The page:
Driving forces

Clear driving forces continue to create demand

Nordic Waterproofing significantly contributes to a safer environment where the focus is on protecting and preserving buildings and infrastructure.


Following three global megatrends have a positive effect on NWG’s operations and, above all, create opportunities for the Group’s range of products and services, but also challenges for the operations’ own impact.


The construction industry is in a significant and necessary digitization process throughout the value chain. A transition that is expected to last for several years. Digitization affects all parts of the value chain, from purchasing, design and manufacturing to how products are marketed and the development of new services in the construction and maintenance market. It means shorter lead times, lower inventories, and costs as well as an increased need for skills development for employees, designers and customers.

The development is also noticeable within the Group’s operations for prefabricated wall and facade elements, where customers largely use a continuous flow of information for construction designs, assembly instructions and specifications of materials. In addition, an increasing part of the production will be handled by robots.

The production of waterproofing layers is also increasingly automated. It includes, among other things, AI (artificial intelligence) which is applied for quality monitoring and temperature control.

An important channel in the customers’ design phase is also Building Information Models, or BIM. The technology is established in the prefabricated segment and is increasingly applied in waterproofing layers and its various properties so that designers, architects, and other prescribers can choose the optimal material and solution for the specific project.

Training for roofers is increasingly taking place in instructional videos adapted for digital channels. It provides detailed product information as well as recommended methods for installing waterproofing products and for maintaining roofs and other building components.


The World Economic Forum’s (WEF) Global Risk Report 2021 covers economic, environmental, geo-political, societal and technological risks. NWG’s range of products and services is primarily affected by three of the top ten risks:

Failed climate action – in particular reducing greenhouse gas emissions

Extreme weather – torrential rain, heat waves, drought etc.

Loss of biodiversity

These risks are addressed on several levels, from supranational down to the level of individual companies and consumers.

There is a growing demand for sustainable building and infrastructure solutions, defined as green building materials. The focus is on a reduced climate footprint, resilience to climate change (especially increased precipitation and flood risks), industrial symbiosis (reuse of materials) and energy-efficient and renewable materials.

The green transition – a major driving force

The core of the NWG’s offering is to protect and preserve buildings, both existing and in new construction.

The EU’s climate goal of zero emissions by 2050 and the EU’s green deal are major driving forces that drive the need for investments for increased sustainability also in properties with a focus on reducing the climate footprint and increase the energy efficiency.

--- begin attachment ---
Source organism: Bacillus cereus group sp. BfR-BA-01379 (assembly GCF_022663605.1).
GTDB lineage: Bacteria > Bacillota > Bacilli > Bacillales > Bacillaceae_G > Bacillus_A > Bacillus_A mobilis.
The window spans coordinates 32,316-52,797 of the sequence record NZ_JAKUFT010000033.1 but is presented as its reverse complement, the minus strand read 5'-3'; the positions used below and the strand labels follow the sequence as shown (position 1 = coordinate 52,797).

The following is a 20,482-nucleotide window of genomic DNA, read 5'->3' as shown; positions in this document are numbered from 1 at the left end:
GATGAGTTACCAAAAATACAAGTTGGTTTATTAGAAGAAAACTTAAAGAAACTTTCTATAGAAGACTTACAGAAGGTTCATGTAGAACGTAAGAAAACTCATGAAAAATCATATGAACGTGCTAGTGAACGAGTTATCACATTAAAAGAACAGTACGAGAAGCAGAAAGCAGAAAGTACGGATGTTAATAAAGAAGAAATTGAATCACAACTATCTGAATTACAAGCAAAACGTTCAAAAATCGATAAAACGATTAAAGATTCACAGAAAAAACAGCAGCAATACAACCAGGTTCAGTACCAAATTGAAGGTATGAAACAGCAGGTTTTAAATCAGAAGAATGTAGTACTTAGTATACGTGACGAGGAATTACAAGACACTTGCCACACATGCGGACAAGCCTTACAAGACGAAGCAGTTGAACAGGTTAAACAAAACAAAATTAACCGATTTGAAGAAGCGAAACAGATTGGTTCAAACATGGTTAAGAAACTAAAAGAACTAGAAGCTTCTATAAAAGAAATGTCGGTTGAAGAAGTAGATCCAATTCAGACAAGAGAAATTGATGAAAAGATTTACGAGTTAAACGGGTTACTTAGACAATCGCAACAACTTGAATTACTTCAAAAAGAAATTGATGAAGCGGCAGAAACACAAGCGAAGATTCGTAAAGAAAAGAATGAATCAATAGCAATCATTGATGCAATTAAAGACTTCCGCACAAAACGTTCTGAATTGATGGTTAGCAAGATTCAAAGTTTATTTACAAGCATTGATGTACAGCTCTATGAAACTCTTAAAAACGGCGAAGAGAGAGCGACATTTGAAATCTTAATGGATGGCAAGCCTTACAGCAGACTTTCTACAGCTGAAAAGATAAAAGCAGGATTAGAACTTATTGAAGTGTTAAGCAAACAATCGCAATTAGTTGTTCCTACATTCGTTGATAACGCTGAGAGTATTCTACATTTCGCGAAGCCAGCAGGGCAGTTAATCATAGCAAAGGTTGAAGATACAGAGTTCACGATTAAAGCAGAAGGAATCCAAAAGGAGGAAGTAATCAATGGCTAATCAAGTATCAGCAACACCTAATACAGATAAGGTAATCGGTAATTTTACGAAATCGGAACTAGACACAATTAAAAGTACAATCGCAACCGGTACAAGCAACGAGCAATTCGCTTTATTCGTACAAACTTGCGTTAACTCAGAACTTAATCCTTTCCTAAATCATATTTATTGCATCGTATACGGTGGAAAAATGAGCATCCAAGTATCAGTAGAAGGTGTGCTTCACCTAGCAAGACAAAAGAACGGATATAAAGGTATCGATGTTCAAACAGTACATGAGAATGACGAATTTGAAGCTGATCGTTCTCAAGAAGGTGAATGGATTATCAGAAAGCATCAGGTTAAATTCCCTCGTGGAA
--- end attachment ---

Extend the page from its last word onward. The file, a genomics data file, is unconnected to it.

The EU’s green deal is also aimed at renovating existing properties with new financing solutions within the EU’s investment program to improve energy efficiency. It is deemed that the pace in which buildings are renovated in terms of energy performance must at least double in order to reach the climate goals.

The biodiversity and an improved microclimate are important components in cities, which benefits human health and well-being while strengthening the biodiversity. This can be achieved through a green infrastructure, i.e., green roofs, vegetation solutions and interconnecting green areas.

Renewable energy production with increased solar cell installations also drives the demand for installation services and technical solutions.

Depletion of natural resources

Another of the WEF’s ranked risks is resource depletion. In addition to protecting buildings and infrastructure with bitumen-based products that are based on a residual product, the company is also increasing its share of renewable materials in the form of wood in prefabricated elements.


The urbanization trend in the Nordic region is more complex today and has a different pattern now. Cities grow faster than the shrinkage of the rural area. As an example, refugee immigration to Sweden increased sharply during the years 2013–2017, which meant that the population increased in almost all municipalities. The immigration from abroad increases the degree of urbanization without a migration from rural areas.

A continued urbanization also leads to more commercial and community properties. Changed consumption patterns drive the construction of logistics centers and warehouses. In the Nordic countries, the public sector accounts for a significant share of construction investment, which contributes to a continued demand in a recession. More and more minors and elderly are expected to drive demand for community properties and will increase significantly in the coming decades.

Competition for talent

Being able to attract and retain well-educated and competent employees is crucial for the competitiveness of many industries, including the construction industry. Employees with broad experience and different backgrounds create conditions for new insights and methods as well as strong customer relationships.